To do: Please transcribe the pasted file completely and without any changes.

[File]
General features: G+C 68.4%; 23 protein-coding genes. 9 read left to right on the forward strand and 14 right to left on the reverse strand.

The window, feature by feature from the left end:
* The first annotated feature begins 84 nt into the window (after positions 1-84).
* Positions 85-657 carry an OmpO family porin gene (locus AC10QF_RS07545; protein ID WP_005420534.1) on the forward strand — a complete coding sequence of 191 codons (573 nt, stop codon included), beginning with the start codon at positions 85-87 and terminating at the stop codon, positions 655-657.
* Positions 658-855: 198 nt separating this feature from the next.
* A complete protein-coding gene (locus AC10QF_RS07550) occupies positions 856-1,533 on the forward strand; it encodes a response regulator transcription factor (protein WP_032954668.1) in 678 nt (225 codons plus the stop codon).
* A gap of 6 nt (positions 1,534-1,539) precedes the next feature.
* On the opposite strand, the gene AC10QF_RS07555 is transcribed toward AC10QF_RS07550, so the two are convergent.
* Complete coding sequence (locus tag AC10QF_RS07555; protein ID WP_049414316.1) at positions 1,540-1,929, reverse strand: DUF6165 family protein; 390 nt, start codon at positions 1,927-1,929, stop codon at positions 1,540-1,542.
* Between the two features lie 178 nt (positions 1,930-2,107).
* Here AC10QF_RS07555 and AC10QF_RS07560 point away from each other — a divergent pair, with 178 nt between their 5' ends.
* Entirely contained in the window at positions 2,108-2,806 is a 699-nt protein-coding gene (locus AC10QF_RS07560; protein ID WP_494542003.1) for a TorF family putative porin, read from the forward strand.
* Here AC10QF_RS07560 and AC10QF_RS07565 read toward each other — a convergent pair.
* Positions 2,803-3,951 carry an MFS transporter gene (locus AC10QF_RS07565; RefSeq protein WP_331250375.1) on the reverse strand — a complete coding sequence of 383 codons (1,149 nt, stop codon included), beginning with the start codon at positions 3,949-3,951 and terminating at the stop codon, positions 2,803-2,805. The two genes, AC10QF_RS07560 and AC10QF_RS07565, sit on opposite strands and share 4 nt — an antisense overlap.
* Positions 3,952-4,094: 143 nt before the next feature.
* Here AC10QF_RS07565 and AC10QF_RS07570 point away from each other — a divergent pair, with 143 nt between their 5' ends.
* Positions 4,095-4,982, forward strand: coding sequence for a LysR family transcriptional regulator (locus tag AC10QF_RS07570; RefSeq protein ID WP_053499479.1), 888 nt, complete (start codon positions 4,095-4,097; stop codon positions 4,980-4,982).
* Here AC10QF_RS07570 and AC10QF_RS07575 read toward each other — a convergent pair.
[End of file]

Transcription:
General features: G+C 68.4%; 23 protein-coding genes. 9 read left to right on the forward strand and 14 right to left on the reverse strand.

The window, feature by feature from the left end:
* The first annotated feature begins 84 nt into the window (after positions 1-84).
* Positions 85-657 carry an OmpO family porin gene (locus AC10QF_RS07545; protein ID WP_005420534.1) on the forward strand — a complete coding sequence of 191 codons (573 nt, stop codon included), beginning with the start codon at positions 85-87 and terminating at the stop codon, positions 655-657.
* Positions 658-855: 198 nt separating this feature from the next.
* A complete protein-coding gene (locus AC10QF_RS07550) occupies positions 856-1,533 on the forward strand; it encodes a response regulator transcription factor (protein WP_032954668.1) in 678 nt (225 codons plus the stop codon).
* A gap of 6 nt (positions 1,534-1,539) precedes the next feature.
* On the opposite strand, the gene AC10QF_RS07555 is transcribed toward AC10QF_RS07550, so the two are convergent.
* Complete coding sequence (locus tag AC10QF_RS07555; protein ID WP_049414316.1) at positions 1,540-1,929, reverse strand: DUF6165 family protein; 390 nt, start codon at positions 1,927-1,929, stop codon at positions 1,540-1,542.
* Between the two features lie 178 nt (positions 1,930-2,107).
* Here AC10QF_RS07555 and AC10QF_RS07560 point away from each other — a divergent pair, with 178 nt between their 5' ends.
* Entirely contained in the window at positions 2,108-2,806 is a 699-nt protein-coding gene (locus AC10QF_RS07560; protein ID WP_494542003.1) for a TorF family putative porin, read from the forward strand.
* Here AC10QF_RS07560 and AC10QF_RS07565 read toward each other — a convergent pair.
* Positions 2,803-3,951 carry an MFS transporter gene (locus AC10QF_RS07565; RefSeq protein WP_331250375.1) on the reverse strand — a complete coding sequence of 383 codons (1,149 nt, stop codon included), beginning with the start codon at positions 3,949-3,951 and terminating at the stop codon, positions 2,803-2,805. The two genes, AC10QF_RS07560 and AC10QF_RS07565, sit on opposite strands and share 4 nt — an antisense overlap.
* Positions 3,952-4,094: 143 nt before the next feature.
* Here AC10QF_RS07565 and AC10QF_RS07570 point away from each other — a divergent pair, with 143 nt between their 5' ends.
* Positions 4,095-4,982, forward strand: coding sequence for a LysR family transcriptional regulator (locus tag AC10QF_RS07570; RefSeq protein ID WP_053499479.1), 888 nt, complete (start codon positions 4,095-4,097; stop codon positions 4,980-4,982).
* Here AC10QF_RS07570 and AC10QF_RS07575 read toward each other — a convergent pair.